I was talking to my manager the other day, discussing the languages we are using at $dayjob. He kind of offhandedly said that he thinks TypeScript is a temporary fad and soon everything will go back to using JavaScript. He doesn’t like that it’s made by Microsoft either.

I’m not a frontend developer so I don’t really know, but my general impression is that everything is moving more and more towards TypeScript, not away from it. But maybe I’m wrong?

Does anyone who actually works with TypeScript have any impression about this?

  • @redcalcium
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    462 months ago

    CoffeeScript was a fad, but TypeScript seems to gaining more and more popularity these days, with new runtimes like deno supporting them natively. TypeScript finally gave Microsoft relevancy again in webdev world, so I bet they’ll go a great length to make sure it stays that way. If Microsoft were still making their own browser engine, I bet they’ll make it natively supports TypeScript too.

    • magic_lobster_party
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      412 months ago

      CoffeeScript was a fad because it didn’t solve anyone’s problems. It was basically “look how cool code you can write”.

      TypeScript is gaining popularity because static typing solves real problems. It’s also a superset of JavaScript instead of being a completely new language from scratch, which makes it easier for JavaScript devs to learn.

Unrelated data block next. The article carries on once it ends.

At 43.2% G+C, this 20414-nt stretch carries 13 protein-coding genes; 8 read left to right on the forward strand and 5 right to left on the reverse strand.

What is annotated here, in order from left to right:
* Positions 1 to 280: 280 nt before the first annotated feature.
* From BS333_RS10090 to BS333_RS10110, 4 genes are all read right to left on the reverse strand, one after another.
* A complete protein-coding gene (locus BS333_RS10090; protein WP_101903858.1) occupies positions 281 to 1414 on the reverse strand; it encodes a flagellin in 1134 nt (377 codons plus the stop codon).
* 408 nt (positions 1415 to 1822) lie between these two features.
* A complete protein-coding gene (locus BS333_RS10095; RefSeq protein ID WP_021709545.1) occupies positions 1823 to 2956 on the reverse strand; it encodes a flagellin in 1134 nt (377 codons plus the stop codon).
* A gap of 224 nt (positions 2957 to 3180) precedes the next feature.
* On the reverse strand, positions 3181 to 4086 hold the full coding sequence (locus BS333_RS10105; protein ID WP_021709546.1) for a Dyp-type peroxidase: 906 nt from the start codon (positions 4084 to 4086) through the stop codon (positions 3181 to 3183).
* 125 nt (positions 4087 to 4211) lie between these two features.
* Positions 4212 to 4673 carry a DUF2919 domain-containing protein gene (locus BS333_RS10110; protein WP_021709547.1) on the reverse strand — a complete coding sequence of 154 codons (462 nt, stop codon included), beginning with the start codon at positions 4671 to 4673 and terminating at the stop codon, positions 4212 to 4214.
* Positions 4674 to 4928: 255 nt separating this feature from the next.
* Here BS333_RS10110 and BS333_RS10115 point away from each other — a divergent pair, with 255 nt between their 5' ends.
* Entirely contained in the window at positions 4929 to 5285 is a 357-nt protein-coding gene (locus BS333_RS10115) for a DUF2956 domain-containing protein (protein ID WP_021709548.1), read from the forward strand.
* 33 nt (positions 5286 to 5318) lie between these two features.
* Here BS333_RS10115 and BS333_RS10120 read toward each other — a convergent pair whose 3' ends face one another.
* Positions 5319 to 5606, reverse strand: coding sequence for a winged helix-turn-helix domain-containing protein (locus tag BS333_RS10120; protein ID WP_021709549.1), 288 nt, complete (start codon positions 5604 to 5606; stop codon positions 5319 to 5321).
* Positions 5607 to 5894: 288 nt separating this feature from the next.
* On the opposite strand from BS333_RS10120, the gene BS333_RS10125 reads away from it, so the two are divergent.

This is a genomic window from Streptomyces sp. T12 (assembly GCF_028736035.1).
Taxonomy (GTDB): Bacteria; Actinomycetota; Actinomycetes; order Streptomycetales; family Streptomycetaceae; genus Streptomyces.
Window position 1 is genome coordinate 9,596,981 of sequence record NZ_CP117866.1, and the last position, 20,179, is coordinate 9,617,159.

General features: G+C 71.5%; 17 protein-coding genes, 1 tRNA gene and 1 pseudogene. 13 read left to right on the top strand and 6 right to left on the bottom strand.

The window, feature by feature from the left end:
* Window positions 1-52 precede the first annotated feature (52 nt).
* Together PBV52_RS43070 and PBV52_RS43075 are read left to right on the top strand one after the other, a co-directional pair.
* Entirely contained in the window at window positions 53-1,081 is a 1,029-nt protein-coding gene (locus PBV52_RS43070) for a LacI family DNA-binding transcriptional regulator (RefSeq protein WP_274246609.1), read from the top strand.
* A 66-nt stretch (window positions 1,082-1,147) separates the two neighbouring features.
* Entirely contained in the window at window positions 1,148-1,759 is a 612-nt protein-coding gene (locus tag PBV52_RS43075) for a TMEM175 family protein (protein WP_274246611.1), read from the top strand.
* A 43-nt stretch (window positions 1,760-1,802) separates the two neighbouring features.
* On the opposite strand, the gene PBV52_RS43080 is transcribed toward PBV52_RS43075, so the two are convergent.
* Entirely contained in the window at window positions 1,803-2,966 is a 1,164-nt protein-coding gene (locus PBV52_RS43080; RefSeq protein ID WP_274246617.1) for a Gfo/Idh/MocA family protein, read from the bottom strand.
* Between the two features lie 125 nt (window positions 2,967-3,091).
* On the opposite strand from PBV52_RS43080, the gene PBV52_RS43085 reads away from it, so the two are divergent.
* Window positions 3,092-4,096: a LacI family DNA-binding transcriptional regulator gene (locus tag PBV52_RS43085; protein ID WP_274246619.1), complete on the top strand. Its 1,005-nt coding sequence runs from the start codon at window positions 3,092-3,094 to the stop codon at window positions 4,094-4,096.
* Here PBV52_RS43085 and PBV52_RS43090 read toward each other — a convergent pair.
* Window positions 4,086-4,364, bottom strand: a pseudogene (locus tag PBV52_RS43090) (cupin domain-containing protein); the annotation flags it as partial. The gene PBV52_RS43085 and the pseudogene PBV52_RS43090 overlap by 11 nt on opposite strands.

• @brian@programming.dev
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        182 months ago

        it felt to me like coffeescript solved problems that people had, then js got equivalent features. arguably that could happen to ts as well

        • @Bourff@lemmy.world
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          92 months ago

          Exactly, it was pretty useful until ~2015 imho. Then JS got better, and coffeescript did not follow these evolutions.

    • Eager Eagle
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      2 months ago

      CoffeeScript wasn’t a fad, it just became obsolete because JS adopted the syntax sugar CoffeeScript was selling. In a way, it did its job.

      • @flying_sheep@lemmy.ml
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        72 months ago

        Yup! All of the following features were in CoffeeScript first: Modules, classes, arrow functions, async functions, parameter defaults, …spread, destructuring, template strings.

        So I’d say it was extremely successful in making JavaScript better.